The first logical step involves exploring how human activities exacerbate climate change through the emission of greenhouse gasses. Human-induced climate change primarily stems from extensive greenhouse gas emissions in various human endeavors. A substantial contributor is power generation, where the combustion of fossil fuels such as coal, oil, and gas for electricity and heat releases potent greenhouse gasses—carbon dioxide and nitrous oxide—into the atmosphere, intensifying the greenhouse effect (when greenhouse gases in a planet's atmosphere trap some of the heat radiated from the planet's surface, raising its temperature). Despite cleaner energy options like wind and solar power, a significant portion of global electricity production still relies on fossil fuels, sustaining these emissions. Individual consumption patterns also play a crucial role.


One consequential outcome of climate change is the warming and expanding ocean. Over the past two decades, there has been a notable acceleration in ocean warming at all depths due to the heat absorption caused by global warming. This increased temperature leads to the expansion of the ocean's volume since water naturally expands when heated. Consequently, melting ice sheets contribute to rising sea levels, posing immediate threats to coastal and island communities worldwide. Additionally, while the ocean plays a critical role in absorbing carbon dioxide from the atmosphere, the higher concentration of carbon dioxide results in increased ocean acidity. This heightened acidity level poses a severe threat to marine life and delicate ecosystems like coral reefs, jeopardizing their survival.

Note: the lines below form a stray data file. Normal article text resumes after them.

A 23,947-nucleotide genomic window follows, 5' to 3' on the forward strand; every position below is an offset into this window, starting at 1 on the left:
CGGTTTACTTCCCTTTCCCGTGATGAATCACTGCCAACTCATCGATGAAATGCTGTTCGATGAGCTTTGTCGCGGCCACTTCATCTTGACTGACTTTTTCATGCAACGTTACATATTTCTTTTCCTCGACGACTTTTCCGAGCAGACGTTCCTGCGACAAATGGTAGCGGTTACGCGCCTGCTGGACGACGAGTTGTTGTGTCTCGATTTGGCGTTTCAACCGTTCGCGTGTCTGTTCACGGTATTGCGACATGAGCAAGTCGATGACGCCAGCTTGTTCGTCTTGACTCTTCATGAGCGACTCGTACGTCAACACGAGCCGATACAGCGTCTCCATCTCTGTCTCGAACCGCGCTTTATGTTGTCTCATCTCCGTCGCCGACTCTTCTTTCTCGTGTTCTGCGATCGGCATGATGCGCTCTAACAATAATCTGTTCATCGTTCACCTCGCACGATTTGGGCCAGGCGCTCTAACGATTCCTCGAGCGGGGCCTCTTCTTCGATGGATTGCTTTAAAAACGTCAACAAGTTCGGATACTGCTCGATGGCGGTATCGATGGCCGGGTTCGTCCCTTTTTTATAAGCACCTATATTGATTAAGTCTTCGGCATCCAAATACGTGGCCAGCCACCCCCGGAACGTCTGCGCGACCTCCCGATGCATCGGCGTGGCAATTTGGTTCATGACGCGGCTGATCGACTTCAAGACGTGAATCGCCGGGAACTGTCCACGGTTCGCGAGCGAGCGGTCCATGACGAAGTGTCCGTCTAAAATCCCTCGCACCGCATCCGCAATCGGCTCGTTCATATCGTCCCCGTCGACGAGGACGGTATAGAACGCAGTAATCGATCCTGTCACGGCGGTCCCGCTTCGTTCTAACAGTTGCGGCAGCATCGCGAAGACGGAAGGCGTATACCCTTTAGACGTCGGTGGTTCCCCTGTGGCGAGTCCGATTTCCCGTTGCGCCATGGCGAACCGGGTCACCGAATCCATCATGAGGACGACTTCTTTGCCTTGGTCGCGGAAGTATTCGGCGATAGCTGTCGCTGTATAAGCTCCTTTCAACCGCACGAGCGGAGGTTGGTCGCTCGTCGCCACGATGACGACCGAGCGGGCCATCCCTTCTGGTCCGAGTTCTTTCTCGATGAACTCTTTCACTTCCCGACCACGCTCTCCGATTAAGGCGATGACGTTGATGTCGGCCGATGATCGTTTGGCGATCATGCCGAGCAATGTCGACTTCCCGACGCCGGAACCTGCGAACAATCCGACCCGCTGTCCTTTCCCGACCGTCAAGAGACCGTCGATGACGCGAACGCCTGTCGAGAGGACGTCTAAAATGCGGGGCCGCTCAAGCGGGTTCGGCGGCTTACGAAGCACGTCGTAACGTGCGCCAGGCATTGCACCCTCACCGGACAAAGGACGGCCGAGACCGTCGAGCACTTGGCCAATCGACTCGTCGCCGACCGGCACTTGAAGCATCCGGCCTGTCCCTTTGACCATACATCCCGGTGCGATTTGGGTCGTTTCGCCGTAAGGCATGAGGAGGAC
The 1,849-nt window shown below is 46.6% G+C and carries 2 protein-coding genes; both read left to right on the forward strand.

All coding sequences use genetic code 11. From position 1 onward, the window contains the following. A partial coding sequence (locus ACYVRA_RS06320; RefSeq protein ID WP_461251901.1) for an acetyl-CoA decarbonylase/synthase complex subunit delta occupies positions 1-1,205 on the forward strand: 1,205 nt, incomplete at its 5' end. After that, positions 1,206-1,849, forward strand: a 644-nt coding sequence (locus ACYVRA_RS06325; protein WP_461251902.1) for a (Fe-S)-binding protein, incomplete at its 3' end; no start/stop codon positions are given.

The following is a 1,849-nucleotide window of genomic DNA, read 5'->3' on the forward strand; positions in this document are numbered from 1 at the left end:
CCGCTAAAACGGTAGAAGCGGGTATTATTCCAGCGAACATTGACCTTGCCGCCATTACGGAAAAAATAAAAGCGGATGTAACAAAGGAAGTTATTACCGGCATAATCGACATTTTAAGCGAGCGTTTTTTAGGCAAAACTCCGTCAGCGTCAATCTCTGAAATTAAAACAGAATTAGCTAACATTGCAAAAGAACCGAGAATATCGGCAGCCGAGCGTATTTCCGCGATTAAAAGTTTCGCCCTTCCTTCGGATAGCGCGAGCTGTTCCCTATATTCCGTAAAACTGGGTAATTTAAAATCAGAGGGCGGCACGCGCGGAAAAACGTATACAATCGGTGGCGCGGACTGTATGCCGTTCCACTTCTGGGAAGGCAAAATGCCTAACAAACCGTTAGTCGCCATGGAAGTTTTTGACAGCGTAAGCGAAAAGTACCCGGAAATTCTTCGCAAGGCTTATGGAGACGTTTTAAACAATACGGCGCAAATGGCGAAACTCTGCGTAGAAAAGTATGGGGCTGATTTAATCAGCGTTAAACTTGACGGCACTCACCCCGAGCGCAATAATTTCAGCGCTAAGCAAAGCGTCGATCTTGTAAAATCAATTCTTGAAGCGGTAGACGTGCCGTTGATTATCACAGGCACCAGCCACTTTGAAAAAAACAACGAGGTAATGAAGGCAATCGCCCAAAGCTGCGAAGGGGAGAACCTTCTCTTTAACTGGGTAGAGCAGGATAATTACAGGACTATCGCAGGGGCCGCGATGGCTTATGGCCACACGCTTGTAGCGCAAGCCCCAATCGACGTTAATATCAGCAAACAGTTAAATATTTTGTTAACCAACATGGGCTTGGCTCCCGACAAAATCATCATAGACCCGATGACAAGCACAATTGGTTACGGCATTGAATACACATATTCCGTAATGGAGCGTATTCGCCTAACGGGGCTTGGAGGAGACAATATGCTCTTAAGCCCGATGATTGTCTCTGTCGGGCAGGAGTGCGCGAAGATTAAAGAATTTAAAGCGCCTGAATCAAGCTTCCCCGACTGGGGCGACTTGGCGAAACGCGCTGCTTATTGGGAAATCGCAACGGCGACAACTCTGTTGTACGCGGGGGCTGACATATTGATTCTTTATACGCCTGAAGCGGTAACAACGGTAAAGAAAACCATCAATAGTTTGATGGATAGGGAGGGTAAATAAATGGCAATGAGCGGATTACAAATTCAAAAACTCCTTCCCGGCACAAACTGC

The United States of America stands as the largest contributor to climate change globally, with China standing second[3]. However, this situation isn't unique to the U.S. Several post-industrial nations have significantly contributed to this environmental crisis. These countries have often left developing nations facing an ethical dilemma: curbing fossil fuel usage to aid their economies. At COP 26, these "developed nations" declined to support developing countries in meeting their emission reduction targets. Given its status as the most polluting nation, it's logical for the United States to bear significant responsibility. However, it must also enact policies to assist those affected by climate disasters, leading to forced displacement and an impending rise in refugees, notably among residents of low-lying small island states.

The 20 largest contributors to cumulative CO2 emissions 1850-2021, billions of tonnes, broken down into subtotals from fossil fuels and cement (grey) as well as land use and forestry (green). Source: Carbon Brief analysis of figures from the Global Carbon Project, CDIAC, Our World in Data, Carbon Monitor, Houghton and Nassikas (2017) and Hansis et al (2015). Chart by Carbon Brief using Highcharts.